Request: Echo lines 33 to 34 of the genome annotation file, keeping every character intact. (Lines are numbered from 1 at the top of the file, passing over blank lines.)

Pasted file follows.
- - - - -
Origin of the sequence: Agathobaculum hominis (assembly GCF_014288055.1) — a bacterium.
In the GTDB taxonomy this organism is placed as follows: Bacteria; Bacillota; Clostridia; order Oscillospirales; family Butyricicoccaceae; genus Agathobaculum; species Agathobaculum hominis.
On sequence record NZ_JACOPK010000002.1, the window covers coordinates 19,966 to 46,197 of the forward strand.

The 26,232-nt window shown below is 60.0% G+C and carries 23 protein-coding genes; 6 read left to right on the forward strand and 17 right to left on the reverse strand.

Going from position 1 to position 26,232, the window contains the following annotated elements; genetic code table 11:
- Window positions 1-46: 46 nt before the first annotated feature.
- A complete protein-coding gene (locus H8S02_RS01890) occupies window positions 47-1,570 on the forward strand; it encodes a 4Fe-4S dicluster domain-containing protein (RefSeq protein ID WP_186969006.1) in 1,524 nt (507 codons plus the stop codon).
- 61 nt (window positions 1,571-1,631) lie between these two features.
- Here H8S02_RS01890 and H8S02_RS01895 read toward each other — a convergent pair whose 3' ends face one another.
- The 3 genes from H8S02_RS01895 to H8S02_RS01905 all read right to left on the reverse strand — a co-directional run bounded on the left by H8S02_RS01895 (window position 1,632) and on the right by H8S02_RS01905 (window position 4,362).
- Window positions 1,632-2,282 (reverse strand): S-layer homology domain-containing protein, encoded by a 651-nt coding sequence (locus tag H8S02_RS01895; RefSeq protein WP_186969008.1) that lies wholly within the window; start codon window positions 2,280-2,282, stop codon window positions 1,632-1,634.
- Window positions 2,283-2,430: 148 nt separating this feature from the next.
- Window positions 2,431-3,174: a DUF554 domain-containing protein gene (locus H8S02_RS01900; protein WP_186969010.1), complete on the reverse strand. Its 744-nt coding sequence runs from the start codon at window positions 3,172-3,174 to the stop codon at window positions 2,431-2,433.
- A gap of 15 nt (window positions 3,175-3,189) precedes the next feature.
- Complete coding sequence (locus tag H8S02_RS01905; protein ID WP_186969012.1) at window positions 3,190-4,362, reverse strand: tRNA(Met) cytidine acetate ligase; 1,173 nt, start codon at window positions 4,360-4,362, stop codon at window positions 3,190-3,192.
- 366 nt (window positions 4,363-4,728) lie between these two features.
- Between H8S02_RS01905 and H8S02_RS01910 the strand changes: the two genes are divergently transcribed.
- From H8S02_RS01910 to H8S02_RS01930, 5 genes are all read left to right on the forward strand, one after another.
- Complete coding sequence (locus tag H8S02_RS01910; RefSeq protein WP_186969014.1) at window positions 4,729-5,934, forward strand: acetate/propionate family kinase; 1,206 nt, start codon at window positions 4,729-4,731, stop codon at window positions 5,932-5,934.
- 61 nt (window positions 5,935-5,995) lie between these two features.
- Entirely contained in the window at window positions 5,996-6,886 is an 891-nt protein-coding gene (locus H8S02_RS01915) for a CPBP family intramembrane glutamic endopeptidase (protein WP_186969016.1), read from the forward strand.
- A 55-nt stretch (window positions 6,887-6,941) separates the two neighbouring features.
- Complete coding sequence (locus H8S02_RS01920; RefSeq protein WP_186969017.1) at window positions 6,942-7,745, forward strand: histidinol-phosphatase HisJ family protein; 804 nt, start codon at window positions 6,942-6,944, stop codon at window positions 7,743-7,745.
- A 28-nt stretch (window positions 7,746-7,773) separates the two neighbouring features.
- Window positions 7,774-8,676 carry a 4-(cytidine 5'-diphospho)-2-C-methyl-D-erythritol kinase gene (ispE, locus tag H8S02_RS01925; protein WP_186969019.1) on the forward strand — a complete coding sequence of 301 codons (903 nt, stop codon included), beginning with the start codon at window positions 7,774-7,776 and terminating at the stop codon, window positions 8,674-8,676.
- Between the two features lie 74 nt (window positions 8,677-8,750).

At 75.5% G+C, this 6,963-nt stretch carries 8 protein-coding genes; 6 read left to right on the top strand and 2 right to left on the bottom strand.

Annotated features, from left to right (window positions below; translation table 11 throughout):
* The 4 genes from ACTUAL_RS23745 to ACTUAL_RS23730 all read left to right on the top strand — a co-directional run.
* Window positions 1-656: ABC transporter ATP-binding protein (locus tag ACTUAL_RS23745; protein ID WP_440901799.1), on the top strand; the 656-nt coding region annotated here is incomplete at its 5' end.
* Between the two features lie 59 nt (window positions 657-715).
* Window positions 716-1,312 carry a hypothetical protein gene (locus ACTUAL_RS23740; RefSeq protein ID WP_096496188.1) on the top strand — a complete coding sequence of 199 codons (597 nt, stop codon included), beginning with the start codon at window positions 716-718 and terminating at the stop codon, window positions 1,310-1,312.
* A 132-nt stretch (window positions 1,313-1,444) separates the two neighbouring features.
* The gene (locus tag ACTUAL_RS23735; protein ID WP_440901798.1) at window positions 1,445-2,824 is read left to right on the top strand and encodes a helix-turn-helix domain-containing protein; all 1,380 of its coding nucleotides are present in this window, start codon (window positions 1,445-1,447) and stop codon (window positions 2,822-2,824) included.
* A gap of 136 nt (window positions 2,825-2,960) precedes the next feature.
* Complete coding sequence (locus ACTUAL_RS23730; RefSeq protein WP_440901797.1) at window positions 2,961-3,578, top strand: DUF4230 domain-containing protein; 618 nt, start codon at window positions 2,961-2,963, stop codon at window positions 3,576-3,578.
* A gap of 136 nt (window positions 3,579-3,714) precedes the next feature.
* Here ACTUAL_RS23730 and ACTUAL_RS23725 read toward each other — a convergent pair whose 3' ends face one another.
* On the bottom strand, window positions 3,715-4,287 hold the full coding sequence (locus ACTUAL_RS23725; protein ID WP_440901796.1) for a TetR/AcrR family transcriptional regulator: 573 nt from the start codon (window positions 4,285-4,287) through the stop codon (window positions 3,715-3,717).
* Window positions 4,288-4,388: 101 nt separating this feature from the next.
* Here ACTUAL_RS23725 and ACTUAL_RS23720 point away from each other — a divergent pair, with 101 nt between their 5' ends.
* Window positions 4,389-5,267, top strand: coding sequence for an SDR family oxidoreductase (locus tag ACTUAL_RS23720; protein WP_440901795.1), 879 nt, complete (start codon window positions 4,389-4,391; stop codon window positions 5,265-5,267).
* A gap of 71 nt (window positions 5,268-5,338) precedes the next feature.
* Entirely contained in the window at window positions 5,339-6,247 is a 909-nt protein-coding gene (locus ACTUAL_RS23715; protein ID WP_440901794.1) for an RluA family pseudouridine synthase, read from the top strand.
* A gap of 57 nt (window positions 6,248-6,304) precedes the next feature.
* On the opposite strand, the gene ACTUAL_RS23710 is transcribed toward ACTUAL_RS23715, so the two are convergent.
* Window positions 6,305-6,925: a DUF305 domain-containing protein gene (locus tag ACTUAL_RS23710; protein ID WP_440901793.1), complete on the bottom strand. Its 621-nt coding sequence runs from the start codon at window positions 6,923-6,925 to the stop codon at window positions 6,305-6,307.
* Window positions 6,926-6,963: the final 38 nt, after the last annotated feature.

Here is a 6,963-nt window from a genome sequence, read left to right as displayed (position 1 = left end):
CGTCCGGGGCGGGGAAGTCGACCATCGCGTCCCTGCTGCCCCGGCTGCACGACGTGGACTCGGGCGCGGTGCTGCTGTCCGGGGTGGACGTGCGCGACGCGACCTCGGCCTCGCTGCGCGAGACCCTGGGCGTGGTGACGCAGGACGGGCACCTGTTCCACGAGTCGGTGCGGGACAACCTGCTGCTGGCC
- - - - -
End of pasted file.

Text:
* A 132-nt stretch (window positions 1,313-1,444) separates the two neighbouring features.
* The gene (locus tag ACTUAL_RS23735; protein ID WP_440901798.1) at window positions 1,445-2,824 is read left to right on the top strand and encodes a helix-turn-helix domain-containing protein; all 1,380 of its coding nucleotides are present in this window, start codon (window positions 1,445-1,447) and stop codon (window positions 2,822-2,824) included.